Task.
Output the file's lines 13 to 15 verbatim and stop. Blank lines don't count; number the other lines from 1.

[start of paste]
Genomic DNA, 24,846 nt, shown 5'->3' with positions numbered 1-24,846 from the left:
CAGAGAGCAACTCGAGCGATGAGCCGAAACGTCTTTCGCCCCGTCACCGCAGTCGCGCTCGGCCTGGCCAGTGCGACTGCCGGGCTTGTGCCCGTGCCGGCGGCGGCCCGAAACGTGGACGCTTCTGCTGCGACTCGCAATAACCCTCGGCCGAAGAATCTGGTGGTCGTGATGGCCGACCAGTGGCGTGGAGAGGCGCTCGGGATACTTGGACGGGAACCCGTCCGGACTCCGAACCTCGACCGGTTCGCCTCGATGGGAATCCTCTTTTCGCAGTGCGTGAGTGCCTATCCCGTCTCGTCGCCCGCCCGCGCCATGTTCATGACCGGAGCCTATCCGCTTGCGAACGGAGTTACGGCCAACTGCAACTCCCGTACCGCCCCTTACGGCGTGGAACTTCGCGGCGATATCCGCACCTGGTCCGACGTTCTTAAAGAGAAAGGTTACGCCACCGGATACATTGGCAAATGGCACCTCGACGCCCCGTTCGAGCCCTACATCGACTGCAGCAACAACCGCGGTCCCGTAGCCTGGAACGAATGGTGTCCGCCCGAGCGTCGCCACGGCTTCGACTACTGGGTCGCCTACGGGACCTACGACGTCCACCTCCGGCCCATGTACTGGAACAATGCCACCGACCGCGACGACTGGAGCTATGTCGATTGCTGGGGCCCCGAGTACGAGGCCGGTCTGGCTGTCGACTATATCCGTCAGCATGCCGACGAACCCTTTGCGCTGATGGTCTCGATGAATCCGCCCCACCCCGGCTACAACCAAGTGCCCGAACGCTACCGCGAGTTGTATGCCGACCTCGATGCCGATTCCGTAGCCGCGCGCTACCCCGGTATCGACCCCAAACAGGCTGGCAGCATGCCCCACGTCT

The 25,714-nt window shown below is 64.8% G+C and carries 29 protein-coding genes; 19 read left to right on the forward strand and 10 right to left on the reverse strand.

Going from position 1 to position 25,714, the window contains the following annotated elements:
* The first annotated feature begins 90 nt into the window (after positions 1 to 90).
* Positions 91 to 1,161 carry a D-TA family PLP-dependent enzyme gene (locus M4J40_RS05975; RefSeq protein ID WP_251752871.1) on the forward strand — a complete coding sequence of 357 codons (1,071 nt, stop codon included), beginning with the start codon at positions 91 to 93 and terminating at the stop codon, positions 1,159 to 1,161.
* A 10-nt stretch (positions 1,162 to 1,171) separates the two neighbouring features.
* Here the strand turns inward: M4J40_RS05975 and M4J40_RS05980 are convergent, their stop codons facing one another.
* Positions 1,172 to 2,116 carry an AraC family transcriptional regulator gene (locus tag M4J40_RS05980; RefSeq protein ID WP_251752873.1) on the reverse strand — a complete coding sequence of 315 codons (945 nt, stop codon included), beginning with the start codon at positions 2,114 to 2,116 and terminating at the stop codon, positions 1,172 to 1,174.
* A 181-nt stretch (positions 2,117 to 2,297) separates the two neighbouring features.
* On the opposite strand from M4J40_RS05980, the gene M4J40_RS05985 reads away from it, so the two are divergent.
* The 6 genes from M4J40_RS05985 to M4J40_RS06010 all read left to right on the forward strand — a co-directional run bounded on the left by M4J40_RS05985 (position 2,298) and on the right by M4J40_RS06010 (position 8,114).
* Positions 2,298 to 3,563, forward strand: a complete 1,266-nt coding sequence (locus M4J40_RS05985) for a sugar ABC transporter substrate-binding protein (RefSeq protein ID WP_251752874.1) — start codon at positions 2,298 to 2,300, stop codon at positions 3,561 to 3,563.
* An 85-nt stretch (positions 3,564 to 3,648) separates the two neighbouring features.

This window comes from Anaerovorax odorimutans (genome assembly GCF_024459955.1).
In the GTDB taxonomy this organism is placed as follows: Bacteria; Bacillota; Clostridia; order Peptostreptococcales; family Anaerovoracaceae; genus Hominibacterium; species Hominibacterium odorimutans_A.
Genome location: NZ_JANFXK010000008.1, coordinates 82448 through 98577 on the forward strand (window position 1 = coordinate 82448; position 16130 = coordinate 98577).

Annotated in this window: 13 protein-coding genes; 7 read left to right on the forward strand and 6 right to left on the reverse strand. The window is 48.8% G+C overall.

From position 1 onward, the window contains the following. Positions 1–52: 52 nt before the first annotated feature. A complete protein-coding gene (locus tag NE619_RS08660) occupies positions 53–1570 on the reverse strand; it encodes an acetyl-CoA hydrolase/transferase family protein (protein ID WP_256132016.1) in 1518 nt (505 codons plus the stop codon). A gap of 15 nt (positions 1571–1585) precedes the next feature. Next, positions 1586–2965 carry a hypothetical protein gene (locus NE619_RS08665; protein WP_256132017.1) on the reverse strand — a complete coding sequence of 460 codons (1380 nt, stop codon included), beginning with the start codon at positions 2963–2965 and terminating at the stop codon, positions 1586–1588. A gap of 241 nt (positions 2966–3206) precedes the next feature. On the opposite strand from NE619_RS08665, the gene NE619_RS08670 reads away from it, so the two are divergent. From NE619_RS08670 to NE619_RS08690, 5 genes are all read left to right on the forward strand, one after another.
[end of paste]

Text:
* Positions 2,298 to 3,563, forward strand: a complete 1,266-nt coding sequence (locus M4J40_RS05985) for a sugar ABC transporter substrate-binding protein (RefSeq protein ID WP_251752874.1) — start codon at positions 2,298 to 2,300, stop codon at positions 3,561 to 3,563.
* An 85-nt stretch (positions 3,564 to 3,648) separates the two neighbouring features.

This window comes from Anaerovorax odorimutans (genome assembly GCF_024459955.1).